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Epilepsy in later childhood and adulthood 

Epilepsy in later childhood and adulthood

Chapter:
Epilepsy in later childhood and adulthood
Author(s):

G.D. Perkin

and M.R. Johnson

DOI:
10.1093/med/9780199204854.003.240501_update_001

Update:

Definitions and classification—expanded discussion.

Pathophysiology—role of inflammatory mechanisms in focal epilepsy; enhanced discussion of genetic generalized epilepsies.

Clinical features—discussion of sudden unexpected death in epilepsy (SUDEP); comments on differential diagnosis from syncope and psychogenic nonepileptic seizures.

Management—comments on levetiracetam, and on use of valproate and carbamazepine in pregnancy.

A relevant case history from Neurological Case Histories: Case Histories in Acute Neurology and the Neurology of General Medicine has been added to this chapter.

Updated on 28 Nov 2012. The previous version of this content can be found here.
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date: 30 March 2017

An epileptic seizure is a transient occurrence of signs and/or symptoms due to abnormal excessive or synchronous neuronal activity in the brain. Epilepsy is defined as a disorder of the brain characterized by an enduring predisposition to generate epileptic seizures and by the neurobiological, cognitive, psychological, and social consequences of this condition. The definition of epilepsy requires the occurrence of at least one epileptic seizure and evidence for an enduring alteration in the brain that increases the likelihood of future seizures such as an ‘epileptiform’ EEG abnormality, an appropriate lesion on structural brain imaging (CT or MRI), or the presence of recurrent (two or more) seizures. Epilepsy is a common, serious neurological disease, with prevalence 1% and a cumulative lifetime risk of 5%.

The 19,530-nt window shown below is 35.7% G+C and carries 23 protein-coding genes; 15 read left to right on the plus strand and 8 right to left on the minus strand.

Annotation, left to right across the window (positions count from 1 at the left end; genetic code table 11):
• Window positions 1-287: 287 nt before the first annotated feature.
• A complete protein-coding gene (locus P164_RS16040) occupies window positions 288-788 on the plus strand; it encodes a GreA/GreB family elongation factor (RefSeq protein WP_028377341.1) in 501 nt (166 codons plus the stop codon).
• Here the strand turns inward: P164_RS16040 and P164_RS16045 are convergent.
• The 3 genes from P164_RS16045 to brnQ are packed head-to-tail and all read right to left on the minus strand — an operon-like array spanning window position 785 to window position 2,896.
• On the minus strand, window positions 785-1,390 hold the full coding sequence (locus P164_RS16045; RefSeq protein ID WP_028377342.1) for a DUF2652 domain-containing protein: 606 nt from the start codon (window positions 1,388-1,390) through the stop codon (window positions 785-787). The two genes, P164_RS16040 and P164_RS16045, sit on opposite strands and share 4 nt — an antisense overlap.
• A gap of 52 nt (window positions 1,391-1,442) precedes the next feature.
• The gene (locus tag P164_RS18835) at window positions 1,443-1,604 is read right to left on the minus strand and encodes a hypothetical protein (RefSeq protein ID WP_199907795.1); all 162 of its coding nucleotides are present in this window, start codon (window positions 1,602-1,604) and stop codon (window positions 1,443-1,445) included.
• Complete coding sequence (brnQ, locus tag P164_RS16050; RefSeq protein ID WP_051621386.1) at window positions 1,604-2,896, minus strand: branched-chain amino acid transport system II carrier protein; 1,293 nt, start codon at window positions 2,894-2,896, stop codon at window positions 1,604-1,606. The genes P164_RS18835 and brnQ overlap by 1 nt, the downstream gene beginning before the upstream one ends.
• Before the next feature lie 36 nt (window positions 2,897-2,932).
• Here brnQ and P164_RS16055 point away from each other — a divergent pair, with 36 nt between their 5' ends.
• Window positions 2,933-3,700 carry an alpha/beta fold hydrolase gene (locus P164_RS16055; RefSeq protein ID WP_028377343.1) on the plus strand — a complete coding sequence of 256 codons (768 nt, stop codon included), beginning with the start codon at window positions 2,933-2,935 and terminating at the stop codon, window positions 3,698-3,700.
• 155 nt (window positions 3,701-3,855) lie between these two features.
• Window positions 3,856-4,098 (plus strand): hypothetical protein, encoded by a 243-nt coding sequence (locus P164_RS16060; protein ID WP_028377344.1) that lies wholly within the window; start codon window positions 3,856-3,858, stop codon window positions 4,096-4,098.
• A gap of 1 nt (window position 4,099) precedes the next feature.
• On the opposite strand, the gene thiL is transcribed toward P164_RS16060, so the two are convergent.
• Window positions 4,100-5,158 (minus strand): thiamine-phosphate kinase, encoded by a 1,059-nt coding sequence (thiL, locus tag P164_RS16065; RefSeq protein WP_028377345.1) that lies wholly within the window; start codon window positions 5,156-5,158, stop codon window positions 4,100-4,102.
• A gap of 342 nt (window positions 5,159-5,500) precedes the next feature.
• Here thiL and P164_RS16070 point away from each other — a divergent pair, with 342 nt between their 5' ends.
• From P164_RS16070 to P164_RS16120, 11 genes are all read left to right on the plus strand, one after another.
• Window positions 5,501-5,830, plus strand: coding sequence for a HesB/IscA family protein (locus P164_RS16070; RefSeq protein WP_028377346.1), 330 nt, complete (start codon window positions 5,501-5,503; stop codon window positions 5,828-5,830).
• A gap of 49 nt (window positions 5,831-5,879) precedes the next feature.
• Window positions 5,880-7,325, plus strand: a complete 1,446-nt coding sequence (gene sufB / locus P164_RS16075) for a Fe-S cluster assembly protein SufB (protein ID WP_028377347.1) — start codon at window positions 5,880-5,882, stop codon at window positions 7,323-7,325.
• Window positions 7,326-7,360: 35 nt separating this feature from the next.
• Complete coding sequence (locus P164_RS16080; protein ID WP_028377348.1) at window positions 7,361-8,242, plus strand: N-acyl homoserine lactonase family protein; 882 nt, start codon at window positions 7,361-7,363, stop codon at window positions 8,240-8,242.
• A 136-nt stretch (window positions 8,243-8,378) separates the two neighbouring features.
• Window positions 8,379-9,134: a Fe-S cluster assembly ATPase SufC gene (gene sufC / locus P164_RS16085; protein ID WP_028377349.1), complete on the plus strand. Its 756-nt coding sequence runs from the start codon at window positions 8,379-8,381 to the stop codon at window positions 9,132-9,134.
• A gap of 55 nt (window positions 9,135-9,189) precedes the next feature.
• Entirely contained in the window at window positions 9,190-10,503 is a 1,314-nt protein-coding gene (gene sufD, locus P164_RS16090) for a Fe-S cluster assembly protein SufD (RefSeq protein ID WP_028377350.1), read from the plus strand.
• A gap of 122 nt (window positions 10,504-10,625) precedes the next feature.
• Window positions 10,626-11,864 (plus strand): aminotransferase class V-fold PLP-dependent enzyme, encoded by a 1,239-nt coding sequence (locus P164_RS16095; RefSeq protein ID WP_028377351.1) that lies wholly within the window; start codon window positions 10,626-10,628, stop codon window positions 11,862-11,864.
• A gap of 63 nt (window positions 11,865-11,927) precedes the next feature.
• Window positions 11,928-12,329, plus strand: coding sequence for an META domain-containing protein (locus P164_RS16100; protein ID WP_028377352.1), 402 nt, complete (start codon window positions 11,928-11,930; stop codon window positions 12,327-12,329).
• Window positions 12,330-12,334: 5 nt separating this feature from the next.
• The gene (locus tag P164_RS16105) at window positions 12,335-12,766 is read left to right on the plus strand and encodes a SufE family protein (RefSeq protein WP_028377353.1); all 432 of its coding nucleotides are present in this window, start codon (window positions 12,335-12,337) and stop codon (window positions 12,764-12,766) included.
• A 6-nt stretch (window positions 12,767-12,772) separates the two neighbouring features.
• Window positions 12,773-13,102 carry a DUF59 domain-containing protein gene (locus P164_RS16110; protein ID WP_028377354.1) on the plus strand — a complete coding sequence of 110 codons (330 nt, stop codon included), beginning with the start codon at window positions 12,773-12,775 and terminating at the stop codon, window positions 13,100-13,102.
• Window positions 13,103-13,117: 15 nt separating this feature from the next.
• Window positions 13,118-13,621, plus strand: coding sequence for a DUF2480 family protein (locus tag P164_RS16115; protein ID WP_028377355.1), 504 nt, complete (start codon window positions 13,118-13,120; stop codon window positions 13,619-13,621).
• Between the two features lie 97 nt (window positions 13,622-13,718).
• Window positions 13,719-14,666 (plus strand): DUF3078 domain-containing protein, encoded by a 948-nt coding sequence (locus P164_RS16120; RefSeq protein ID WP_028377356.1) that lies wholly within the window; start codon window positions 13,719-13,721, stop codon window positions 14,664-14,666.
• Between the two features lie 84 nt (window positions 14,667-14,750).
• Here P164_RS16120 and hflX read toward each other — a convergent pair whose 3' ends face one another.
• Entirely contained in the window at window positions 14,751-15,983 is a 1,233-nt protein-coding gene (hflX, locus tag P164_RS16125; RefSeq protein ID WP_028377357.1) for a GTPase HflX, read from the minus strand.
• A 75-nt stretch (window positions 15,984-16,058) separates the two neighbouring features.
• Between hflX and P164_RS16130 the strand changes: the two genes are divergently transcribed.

Pathophysiology

Epileptic seizures are thought to arise at cortical sites. Focal (also referred to as partial) seizures begin focally; generalized seizures infer widespread, bilateral cortical involvement from the beginning. Underlying mechanisms have been best defined for generalized absence seizures, where a thalamocortical circuit is responsible for generating synchronous burst-firing of neurones. In different types of epilepsy, roles for specific ion channels (e.g. voltage-dependent calcium channel, (T-channel)), receptors (e.g. GABAA receptors), and neurotransmitters (e.g. serotonergic) have been suggested, but modern genetic research is increasingly implicating other aspects of synaptogenesis in the aetiology of epilepsy. Epilepsy may occur solely as the result of an inherited predisposition (formally referred to as ‘idiopathic epilepsy’ but increasingly referred to as ‘genetic epilepsy’), or as a result of an inherited or environmentally acquired brain injury. Genetic inheritance is complex for most genetic epilepsies, although important mendelian disorders are recognized.

Clinical features—partial seizures

Epilepsy seizures can be variously classified in terms of their anatomical substrate (focal or generalized, lobar) or according to the extent of functional impairment, ‘complex partial’ referring to impairment of consciousness and ‘simple partial’ referring to the absence of impairment. Complex partial seizures are not synonymous with temporal lobe seizures and may occur with focal seizures arising from lobes other than temporal lobes. Examples of simple partial seizures include focal sensory or motor seizures, occipital lobe seizures with visual hallucinations, mesial temporal seizures including transient disturbances of memory such as déjà vu or other psychic phenomena, or lateral temporal seizures involving simple auditory hallucinations. Complex partial seizures imply altered or loss of conscious awareness and in the case of temporal lobe complex partial seizures various automatic activity or movement (automatisms) may occur (of which the patient is unaware). Temporal lobe complex partial seizures usually evolve slowly over seconds to minutes, whereas other focal seizures such as those arising from frontal lobes may have abrupt onset.